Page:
I have a client that came to me to find some healing after a horrific relationship left her feeling completely battered. Her self-esteem had been so shredded that, in talking to me before her session, she couldn’t find a single positive thing to say about herself.

That was heartbreaking.

She was trying to rebuild herself, and her life. But she couldn’t find her strength. And she was filled with doubt.

So beyond to the work we did together, I encouraged her to start listening to music that made her feel strong. Whatever it was.

Now every morning, she gets up and listens to Eye Of The Tiger by Survivor three times before she leaves the house. Three times.

Because this song makes her think of Rocky – his strength and his determination to win, despite the odds. She fills herself up with this mojo. And she’s healing beautifully.


Forget the rules. Go with your heart.

All music is spiritual, because every song is capable of moving the spirit. That’s one of the most amazing things about music, and about sound in general. It reaches down deep and goes straight to our roots. It helps us to remember that we have roots in those moments when we’ve forgotten.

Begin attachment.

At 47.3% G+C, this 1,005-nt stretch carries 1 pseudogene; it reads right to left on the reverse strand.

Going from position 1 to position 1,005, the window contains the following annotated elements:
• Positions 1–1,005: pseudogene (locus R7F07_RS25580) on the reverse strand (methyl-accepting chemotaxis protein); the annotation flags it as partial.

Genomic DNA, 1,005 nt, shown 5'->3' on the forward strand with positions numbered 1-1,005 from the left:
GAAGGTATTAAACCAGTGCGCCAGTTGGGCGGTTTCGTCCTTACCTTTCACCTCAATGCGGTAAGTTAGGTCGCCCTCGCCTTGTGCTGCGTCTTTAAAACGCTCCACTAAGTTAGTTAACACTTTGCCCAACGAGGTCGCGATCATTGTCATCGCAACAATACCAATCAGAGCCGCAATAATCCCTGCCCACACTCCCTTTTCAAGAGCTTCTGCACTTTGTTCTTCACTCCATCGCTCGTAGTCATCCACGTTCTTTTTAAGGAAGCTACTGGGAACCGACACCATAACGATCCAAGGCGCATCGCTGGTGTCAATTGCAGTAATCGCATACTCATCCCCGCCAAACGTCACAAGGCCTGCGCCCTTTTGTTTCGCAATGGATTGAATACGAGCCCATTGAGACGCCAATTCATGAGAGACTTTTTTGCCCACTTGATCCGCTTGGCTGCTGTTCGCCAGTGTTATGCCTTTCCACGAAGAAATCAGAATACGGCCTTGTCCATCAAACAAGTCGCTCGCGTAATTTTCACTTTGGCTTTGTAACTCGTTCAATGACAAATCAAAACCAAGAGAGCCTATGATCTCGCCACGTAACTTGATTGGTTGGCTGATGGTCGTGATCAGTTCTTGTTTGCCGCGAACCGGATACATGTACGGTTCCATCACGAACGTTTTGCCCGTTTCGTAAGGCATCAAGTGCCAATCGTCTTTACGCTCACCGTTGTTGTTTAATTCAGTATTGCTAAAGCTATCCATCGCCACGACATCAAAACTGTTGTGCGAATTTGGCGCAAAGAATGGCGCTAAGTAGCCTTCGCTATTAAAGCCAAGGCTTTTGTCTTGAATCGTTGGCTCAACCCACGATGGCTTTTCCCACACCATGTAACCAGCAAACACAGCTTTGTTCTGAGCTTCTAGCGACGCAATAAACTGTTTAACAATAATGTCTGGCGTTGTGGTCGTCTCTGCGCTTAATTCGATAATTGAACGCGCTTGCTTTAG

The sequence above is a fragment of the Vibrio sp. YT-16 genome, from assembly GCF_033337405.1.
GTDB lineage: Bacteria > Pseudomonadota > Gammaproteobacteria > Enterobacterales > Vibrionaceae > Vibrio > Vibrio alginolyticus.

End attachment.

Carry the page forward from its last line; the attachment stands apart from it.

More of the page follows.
And all music is healing too. Because healing comes in so many different forms.

Sometimes that means meditation-ey bliss induced by panpipes and squawking seagulls.

Other times it means stoking the internal fire and finding the courage to stand up for who you are thanks to a kick ass punk song.

And sometimes that means finding peace through glam rock, freedom through jam bands or strength through songs from a soundtrack.

So if you bump into one of the sound healing gurus prattling on about how you should be listening to spiritual music, tell them what they can do with their panpipes.

Forget the rules. Listen to what you dig. Go with your heart.

What music gets your spirit groovin’?
Which songs have helped you to find some healing-ey goodness?